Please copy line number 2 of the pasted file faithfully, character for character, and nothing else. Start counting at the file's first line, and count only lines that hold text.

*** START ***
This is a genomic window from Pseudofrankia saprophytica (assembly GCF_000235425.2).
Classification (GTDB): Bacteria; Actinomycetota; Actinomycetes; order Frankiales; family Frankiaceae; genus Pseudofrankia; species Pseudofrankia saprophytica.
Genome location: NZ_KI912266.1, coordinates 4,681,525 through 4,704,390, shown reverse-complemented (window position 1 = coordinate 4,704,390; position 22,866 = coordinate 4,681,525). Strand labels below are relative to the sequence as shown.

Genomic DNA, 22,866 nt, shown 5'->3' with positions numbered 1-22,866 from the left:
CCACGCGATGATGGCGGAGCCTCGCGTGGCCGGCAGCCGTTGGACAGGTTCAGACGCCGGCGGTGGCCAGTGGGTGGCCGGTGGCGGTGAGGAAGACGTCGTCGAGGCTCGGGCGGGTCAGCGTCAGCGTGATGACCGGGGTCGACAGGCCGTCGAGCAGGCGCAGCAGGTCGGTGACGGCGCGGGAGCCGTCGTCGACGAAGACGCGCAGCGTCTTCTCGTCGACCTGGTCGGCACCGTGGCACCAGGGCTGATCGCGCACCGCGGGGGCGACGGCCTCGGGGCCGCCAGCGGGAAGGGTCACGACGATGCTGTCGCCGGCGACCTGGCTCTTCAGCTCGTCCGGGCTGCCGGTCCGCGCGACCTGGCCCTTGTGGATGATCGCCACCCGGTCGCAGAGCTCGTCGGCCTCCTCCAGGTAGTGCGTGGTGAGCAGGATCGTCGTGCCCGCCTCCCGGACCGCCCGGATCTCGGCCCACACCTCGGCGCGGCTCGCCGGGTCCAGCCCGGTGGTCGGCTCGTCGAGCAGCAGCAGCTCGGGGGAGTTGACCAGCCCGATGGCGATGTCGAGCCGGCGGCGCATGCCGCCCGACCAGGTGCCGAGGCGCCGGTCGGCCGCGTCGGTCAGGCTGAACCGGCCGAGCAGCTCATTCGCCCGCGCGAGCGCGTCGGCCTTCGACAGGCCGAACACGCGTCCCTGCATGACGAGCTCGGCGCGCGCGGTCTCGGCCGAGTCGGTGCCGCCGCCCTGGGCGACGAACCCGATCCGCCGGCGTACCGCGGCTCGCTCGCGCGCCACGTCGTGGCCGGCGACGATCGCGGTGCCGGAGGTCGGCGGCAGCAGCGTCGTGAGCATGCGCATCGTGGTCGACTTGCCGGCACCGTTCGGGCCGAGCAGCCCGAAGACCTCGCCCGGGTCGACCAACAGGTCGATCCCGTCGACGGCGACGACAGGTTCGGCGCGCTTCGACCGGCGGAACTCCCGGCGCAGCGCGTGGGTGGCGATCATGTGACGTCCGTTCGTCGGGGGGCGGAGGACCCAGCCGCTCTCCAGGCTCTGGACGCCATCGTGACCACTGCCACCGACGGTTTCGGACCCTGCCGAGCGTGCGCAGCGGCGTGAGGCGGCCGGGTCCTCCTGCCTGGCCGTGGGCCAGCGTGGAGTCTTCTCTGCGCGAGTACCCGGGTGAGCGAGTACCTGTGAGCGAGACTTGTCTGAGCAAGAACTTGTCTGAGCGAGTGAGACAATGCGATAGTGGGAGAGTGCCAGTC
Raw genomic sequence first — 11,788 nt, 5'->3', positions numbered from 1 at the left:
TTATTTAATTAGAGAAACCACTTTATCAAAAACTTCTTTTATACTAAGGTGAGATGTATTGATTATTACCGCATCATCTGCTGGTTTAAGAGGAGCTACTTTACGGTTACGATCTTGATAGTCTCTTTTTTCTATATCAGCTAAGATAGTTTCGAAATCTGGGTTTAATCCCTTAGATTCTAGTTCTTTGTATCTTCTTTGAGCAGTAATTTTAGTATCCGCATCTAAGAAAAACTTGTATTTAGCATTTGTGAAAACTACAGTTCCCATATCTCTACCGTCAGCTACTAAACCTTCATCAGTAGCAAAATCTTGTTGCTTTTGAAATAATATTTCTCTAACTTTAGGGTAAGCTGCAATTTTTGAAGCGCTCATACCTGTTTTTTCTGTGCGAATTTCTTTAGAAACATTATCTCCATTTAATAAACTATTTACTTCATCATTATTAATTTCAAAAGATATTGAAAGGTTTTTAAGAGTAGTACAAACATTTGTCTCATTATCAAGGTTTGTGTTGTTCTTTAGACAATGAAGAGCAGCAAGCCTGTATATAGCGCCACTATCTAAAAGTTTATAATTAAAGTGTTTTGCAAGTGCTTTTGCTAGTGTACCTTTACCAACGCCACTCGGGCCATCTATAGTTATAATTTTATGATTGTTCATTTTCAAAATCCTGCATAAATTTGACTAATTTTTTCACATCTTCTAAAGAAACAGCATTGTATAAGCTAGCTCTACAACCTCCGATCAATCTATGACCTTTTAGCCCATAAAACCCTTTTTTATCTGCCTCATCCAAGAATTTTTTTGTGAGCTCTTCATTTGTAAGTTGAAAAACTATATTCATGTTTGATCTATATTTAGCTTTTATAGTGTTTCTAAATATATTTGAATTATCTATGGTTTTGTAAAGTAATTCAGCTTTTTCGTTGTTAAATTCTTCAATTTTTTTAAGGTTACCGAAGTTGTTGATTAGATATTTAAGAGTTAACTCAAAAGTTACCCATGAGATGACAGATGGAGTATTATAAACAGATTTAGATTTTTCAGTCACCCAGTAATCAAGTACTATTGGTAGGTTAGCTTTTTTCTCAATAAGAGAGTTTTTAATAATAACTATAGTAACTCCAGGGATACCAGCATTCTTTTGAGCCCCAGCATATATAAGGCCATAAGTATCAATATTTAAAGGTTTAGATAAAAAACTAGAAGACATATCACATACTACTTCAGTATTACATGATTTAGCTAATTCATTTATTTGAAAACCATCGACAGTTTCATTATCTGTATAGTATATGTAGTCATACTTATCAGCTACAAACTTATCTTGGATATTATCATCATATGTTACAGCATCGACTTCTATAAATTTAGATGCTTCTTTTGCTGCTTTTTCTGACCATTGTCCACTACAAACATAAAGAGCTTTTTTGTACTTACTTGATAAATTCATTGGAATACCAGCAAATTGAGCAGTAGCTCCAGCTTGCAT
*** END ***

Classification (GTDB): Bacteria; Actinomycetota; Actinomycetes; order Frankiales; family Frankiaceae; genus Pseudofrankia; species Pseudofrankia saprophytica.